Internet eons ago (otherwise known as 1997), your business website worked as a brochure. The brochure showed your logo, your name, your phone number, and maybe your email address. Perhaps your website had a low-resolution photo of your team or building and a brief description of your services.
Today, your website should do much more. Your website is a spoke in your marketing strategy and must offer a lot more for visitors not only informing them, but encouraging them to take action: buy, learn, contact. Does your website do that?
Why Design for Marketing
In the Internet’s early days, your customers wouldn’t necessarily go there first to find you. Today, if someone is looking for your business, if you’re not online, you don’t exist. That’s true for both B2B and B2C companies.
According to Hubspot, 63 percent of businesses said getting traffic and leads was their top marketing challenge. Marketing is the process of getting your name out there to generate traffic and leads. Not only must you have a website, but customers expect to find useful information on it.
- Half of online sales are lost when visitors can’t find the content they need or want.
- About 91 percent of customers are affected enough by their online experience that they visited a store because of it.
- About 37 percent of people rely on the Internet to find a store monthly.
- According to Google, 68 percent of consumers who searched on their smartphone go to a store within 24 hours. About half of those purchase within a day.
Designing for marketing shouldn’t just be a reaction to some statistics. Your advertising campaigns or social media accounts often point back to your website. If you send direct mail, create a TV ad, or write a piece of content, it all ties with the website. The website serves as the focus around which your other marketing takes place.
How to Design for Marketing
If you’re ready to take your website to the next level, here are some ways to make it function as a marketing tool.
- Make it attractive. Ugly websites send customers bouncing back to the results page. Remember that your website is part of your brand and says something about your company, its standards, its professionalism. What do you want it to say? (Read about minimalist design.)
- Start with your customer in mind. Forget what the design committee wants. What does your customer need and want from a website? Create a persona for him or her, with a name, description, personality traits, income, education, and everything else you know about your average buyer. This persona is a conglomeration of your typical customers and should be the forefront of your content and other marketing efforts. Write for this person. Design for this person.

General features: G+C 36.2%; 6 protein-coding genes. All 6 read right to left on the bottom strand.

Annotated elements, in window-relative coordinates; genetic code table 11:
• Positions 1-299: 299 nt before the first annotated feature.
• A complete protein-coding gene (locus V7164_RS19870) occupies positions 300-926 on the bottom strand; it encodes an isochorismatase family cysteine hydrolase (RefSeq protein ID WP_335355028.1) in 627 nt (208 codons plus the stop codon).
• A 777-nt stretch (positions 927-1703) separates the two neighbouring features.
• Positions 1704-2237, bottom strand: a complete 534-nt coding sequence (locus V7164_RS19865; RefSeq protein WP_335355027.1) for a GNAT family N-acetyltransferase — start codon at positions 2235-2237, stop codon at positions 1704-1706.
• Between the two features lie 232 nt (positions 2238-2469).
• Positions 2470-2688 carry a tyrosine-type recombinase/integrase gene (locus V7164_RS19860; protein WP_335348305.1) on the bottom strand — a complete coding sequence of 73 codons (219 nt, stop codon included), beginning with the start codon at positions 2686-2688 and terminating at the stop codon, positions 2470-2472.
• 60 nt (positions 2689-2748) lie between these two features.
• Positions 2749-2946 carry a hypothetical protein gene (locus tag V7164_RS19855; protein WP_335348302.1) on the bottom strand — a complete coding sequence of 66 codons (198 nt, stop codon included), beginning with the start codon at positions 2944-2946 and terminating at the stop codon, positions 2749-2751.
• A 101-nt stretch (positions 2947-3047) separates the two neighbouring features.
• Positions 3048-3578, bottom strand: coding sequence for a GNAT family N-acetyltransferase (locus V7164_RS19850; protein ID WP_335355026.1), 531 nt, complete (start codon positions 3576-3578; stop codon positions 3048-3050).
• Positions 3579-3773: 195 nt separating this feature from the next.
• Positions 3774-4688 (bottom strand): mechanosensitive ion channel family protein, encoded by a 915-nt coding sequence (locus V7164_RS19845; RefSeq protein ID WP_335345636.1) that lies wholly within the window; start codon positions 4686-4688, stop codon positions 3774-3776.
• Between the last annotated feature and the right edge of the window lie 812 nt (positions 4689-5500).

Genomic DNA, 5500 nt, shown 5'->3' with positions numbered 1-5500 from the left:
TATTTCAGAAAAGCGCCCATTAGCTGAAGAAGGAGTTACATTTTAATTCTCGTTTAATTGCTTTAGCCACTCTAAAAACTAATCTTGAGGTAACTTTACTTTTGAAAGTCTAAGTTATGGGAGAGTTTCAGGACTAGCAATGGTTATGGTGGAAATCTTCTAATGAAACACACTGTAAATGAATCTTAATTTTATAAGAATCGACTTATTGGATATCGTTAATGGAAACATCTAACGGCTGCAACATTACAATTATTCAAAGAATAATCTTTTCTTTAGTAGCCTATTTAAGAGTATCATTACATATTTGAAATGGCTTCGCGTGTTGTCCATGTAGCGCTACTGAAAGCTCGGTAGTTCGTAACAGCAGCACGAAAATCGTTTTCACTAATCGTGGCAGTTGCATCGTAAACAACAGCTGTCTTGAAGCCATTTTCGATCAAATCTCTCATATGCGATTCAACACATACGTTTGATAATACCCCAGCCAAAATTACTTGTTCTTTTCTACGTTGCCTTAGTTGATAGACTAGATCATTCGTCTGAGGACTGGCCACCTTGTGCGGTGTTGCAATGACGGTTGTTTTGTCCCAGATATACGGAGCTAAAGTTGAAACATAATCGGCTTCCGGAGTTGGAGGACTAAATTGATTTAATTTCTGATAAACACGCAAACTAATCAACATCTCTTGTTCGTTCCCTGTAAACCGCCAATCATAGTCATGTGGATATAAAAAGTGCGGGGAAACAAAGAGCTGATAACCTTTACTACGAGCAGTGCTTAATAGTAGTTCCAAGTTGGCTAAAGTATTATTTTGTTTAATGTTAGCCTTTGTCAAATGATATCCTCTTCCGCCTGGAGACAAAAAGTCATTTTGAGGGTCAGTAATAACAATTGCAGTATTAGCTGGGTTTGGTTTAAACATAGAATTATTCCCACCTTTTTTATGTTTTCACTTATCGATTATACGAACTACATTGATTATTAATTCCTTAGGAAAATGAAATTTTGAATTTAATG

- Communicate simply. Your website is communicating with customers. Make the communication concise and easy to understand. Remove jargon and anything that may distract the visitor from the goal of buying or contacting you to purchase. Give them what they want. Don’t force your customers to hunt for answers to fundamental questions such as: Where are you located? What is your phone number? What if have a problem? How does your service or product work? This information should be easily accessible.
- Encourage action. Every page of your website should contain a call to action. Your CTA may vary based on your type of business. For example, an e-commerce store will encourage visitors to buy, while a B2B will encourage potential customers to either sign up for the service or contact them. We can discuss the various qualities of pop-ups versus other options, but whatever style you choose, you must have something telling a customer what you want them to do.
- Give away something valuable. Many B2Bs will find it useful to give away information or content in exchange for an email address. That gives your sales team a warm lead for later follow up or for your email drip campaign.
- Think mobile first. More than half of your customers are using mobile devices to find you, and that number is only going up. In some industries, it’s far higher. Make sure your website caters to small screens. (This is also critical for Search Engine Optimization.)
- Stay fresh. A website is never done. Refresh website photos once a year. Your SEO team should keep an eye out for broken links. Add useful content as you can.
Ready to design your website with marketing in mind? Talk to us about building your lead generation tool.